London is dying at Pacific Standard magazine.
Theme: London's domestic migration patterns prove that brain drain is a positive economic indicator.
Subject Article: "Over 250,000 Londoners left capital for other parts of the UK in a year."
Other Links: 1. "Redefining 'Rust Belt': An Exchange of Strategies by the Cities of Baltimore, Cleveland, Detroit and Philadelphia."
2. "Creative New York: From arts organizations to ad agencies, New York’s vast creative sector is one of the city’s most important, and least understood, economic assets."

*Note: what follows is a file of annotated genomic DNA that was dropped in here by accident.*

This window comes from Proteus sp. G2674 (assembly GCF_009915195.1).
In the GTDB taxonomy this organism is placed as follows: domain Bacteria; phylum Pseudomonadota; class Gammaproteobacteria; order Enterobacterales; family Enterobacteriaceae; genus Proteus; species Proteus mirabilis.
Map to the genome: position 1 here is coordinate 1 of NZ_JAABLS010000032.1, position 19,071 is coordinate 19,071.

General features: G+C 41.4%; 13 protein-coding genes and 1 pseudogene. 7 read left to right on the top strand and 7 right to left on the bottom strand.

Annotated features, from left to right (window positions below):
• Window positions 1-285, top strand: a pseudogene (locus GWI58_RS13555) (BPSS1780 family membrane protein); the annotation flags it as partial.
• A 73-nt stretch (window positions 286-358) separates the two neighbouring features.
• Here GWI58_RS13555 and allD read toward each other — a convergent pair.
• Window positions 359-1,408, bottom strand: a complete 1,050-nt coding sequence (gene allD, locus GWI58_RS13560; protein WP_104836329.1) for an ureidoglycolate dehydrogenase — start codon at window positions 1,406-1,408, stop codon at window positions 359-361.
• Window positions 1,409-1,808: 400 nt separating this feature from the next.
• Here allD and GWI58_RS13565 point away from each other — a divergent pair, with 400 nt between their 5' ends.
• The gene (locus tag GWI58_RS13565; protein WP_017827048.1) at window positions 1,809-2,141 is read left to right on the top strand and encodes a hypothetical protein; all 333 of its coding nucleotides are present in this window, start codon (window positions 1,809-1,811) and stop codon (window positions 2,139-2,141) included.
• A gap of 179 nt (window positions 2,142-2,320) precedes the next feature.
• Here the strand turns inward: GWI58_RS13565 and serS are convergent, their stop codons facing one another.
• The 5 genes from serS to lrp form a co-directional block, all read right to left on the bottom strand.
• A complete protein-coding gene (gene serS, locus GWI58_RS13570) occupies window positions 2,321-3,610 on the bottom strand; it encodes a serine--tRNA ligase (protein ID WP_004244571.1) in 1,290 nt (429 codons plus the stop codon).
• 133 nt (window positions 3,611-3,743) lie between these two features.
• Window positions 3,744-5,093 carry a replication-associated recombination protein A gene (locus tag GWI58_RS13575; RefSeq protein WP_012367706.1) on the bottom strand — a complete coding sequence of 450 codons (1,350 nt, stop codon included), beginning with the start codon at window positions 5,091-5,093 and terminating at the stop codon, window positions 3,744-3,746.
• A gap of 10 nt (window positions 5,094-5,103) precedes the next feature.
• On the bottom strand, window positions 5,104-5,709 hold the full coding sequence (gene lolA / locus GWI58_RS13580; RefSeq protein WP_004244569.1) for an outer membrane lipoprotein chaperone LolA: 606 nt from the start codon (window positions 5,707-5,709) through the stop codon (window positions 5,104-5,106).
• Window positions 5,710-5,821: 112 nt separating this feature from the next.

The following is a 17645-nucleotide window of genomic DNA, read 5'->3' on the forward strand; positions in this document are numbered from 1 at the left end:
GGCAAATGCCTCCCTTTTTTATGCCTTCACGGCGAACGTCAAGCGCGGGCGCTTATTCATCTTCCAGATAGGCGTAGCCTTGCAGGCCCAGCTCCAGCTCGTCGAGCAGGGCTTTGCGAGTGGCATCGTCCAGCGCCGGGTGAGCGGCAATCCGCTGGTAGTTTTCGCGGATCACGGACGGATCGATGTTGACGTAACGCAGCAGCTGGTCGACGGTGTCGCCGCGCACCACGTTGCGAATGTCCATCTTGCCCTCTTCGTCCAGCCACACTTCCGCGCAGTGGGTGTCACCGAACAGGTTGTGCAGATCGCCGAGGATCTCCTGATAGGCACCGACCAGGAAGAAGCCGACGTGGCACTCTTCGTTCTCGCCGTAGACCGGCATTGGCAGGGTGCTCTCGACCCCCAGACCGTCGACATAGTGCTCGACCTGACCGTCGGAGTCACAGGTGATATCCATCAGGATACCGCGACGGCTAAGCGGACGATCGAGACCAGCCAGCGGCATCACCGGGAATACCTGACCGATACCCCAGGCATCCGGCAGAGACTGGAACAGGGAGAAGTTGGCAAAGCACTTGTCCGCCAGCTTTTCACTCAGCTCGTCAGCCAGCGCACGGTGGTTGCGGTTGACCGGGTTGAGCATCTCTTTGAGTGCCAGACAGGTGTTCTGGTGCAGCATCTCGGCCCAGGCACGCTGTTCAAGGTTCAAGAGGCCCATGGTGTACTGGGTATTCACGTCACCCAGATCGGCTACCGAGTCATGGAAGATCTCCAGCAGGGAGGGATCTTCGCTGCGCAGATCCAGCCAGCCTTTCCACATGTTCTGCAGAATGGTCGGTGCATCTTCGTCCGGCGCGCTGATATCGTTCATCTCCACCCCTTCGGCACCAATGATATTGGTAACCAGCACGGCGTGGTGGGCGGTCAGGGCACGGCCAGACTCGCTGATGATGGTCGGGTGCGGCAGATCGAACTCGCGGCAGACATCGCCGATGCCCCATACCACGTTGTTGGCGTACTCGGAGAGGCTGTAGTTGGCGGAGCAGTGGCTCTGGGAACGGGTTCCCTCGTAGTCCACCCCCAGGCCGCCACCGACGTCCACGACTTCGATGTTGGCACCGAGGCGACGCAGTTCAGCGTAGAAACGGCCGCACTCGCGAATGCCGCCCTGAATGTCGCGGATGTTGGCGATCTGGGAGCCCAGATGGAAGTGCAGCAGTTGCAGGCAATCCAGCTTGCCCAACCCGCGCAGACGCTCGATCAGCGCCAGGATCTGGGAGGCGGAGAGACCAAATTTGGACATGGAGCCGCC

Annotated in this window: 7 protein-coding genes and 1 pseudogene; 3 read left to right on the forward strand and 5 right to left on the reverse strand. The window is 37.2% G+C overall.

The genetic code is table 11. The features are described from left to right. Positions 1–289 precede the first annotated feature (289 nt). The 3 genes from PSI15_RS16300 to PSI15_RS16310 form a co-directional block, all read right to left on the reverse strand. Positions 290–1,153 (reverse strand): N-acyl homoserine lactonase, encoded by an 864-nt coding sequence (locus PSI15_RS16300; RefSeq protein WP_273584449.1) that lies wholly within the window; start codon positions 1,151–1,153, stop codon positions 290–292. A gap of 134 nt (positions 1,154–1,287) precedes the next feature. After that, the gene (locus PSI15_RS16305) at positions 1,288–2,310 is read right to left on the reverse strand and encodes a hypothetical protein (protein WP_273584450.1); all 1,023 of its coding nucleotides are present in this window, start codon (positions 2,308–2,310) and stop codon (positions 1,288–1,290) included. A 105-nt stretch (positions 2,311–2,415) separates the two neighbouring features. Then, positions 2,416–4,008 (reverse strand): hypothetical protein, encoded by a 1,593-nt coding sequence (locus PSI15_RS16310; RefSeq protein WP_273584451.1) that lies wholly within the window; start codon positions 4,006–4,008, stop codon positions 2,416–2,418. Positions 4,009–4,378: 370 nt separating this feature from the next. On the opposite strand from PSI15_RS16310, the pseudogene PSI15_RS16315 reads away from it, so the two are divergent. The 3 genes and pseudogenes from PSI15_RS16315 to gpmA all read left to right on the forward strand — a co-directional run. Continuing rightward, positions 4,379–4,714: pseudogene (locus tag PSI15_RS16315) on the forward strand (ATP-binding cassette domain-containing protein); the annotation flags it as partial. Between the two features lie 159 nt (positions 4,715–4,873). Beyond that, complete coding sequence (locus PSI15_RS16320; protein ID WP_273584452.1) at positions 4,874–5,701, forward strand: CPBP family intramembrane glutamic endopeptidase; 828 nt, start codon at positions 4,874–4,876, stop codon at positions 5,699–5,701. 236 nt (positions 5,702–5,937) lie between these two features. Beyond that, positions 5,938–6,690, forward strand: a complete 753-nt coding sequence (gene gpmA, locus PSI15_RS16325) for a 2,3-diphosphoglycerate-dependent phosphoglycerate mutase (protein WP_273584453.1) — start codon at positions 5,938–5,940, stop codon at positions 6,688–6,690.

Postscript: At the conference I attended in Baltimore, there were two demographic presentations that prompted me to speak up about brain drain concerns. Mark Goldstein worked through the population and migration data. One conclusion, "Stemming domestic out migration is key." With that overview covered, Seema Iyer worked through the neighborhood metrics. To be fair, population change is a standard measure. But correlating that change with other metrics of neighborhood health can lead to erroneous conclusions. Per the London example, net outmigration might gloss over a strong neighborhood with good schools. That part of the city may not be well known, so few people move there. That doesn't mean the neighborhood is distressed. Baltimore could be overlooking healthy neighborhoods because of the focus on retention.